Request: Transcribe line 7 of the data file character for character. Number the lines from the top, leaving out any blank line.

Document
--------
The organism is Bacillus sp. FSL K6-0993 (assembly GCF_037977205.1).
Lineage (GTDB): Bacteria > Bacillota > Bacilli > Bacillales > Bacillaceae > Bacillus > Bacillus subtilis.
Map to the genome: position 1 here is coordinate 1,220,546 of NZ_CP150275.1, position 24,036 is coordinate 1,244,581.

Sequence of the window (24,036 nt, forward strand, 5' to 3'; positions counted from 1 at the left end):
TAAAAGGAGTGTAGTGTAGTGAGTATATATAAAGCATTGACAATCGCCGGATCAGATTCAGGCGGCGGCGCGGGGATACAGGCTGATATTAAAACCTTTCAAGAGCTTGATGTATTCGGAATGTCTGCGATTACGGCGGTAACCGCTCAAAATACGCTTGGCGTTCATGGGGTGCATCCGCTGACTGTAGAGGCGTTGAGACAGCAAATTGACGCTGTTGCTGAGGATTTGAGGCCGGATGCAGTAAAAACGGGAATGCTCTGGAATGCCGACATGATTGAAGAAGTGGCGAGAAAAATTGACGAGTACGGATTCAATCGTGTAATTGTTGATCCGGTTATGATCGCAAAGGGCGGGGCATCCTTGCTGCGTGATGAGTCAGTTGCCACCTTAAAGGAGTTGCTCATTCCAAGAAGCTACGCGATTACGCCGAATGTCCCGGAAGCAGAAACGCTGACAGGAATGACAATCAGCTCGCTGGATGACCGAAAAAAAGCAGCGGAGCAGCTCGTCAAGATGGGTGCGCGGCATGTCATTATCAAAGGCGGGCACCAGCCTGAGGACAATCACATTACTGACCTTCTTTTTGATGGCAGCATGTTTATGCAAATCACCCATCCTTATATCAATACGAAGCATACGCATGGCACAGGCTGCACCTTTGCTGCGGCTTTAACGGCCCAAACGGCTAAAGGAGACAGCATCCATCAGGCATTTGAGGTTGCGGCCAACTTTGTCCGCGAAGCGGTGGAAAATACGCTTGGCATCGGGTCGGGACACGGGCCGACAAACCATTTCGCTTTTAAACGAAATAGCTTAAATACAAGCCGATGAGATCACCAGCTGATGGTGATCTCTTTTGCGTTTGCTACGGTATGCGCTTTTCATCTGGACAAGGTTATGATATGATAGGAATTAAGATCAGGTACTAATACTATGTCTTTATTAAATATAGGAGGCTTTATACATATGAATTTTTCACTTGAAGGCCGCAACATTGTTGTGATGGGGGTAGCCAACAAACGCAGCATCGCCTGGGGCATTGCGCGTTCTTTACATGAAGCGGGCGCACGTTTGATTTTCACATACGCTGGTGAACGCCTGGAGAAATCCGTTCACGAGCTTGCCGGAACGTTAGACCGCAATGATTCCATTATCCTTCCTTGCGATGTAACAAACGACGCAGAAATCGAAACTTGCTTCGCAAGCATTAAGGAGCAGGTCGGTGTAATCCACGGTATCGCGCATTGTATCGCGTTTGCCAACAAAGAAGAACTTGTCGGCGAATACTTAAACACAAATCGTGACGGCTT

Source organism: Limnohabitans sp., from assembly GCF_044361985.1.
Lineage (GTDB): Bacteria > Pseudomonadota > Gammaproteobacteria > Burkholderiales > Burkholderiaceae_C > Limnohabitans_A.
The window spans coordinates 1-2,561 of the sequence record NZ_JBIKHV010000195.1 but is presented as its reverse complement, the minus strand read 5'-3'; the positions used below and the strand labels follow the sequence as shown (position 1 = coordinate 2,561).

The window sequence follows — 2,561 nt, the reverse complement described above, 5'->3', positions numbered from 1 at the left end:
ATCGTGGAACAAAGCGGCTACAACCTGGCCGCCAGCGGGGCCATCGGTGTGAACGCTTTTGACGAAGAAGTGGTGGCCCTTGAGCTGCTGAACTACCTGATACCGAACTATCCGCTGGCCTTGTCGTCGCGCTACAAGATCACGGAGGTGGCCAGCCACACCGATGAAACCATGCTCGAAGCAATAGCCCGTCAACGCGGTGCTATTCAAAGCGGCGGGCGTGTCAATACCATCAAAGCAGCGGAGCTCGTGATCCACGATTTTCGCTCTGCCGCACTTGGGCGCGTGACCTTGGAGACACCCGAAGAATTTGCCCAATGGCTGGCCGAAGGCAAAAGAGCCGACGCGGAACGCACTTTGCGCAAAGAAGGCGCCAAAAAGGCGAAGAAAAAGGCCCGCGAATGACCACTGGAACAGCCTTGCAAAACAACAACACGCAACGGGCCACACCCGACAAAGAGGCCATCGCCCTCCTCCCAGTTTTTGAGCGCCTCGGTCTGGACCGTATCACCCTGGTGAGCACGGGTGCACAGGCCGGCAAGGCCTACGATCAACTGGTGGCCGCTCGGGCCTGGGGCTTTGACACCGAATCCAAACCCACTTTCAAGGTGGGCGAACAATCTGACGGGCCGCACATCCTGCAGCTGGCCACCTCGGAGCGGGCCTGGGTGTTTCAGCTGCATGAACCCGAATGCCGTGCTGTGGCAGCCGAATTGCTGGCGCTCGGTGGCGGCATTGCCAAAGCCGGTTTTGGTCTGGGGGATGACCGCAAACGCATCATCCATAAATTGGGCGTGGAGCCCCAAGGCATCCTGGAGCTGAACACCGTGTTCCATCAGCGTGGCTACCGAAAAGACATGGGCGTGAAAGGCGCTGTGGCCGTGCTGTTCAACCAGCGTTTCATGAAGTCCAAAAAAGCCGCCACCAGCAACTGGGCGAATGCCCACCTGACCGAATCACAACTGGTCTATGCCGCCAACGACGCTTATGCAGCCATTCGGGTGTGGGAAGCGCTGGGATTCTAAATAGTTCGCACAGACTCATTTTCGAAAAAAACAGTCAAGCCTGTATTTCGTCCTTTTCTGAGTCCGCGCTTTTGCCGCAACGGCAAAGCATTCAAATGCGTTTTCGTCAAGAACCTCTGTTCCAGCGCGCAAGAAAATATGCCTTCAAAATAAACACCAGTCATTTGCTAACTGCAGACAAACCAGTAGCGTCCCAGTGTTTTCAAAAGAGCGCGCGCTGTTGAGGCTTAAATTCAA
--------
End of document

Lineage (GTDB): Bacteria > Pseudomonadota > Gammaproteobacteria > Burkholderiales > Burkholderiaceae_C > Limnohabitans_A.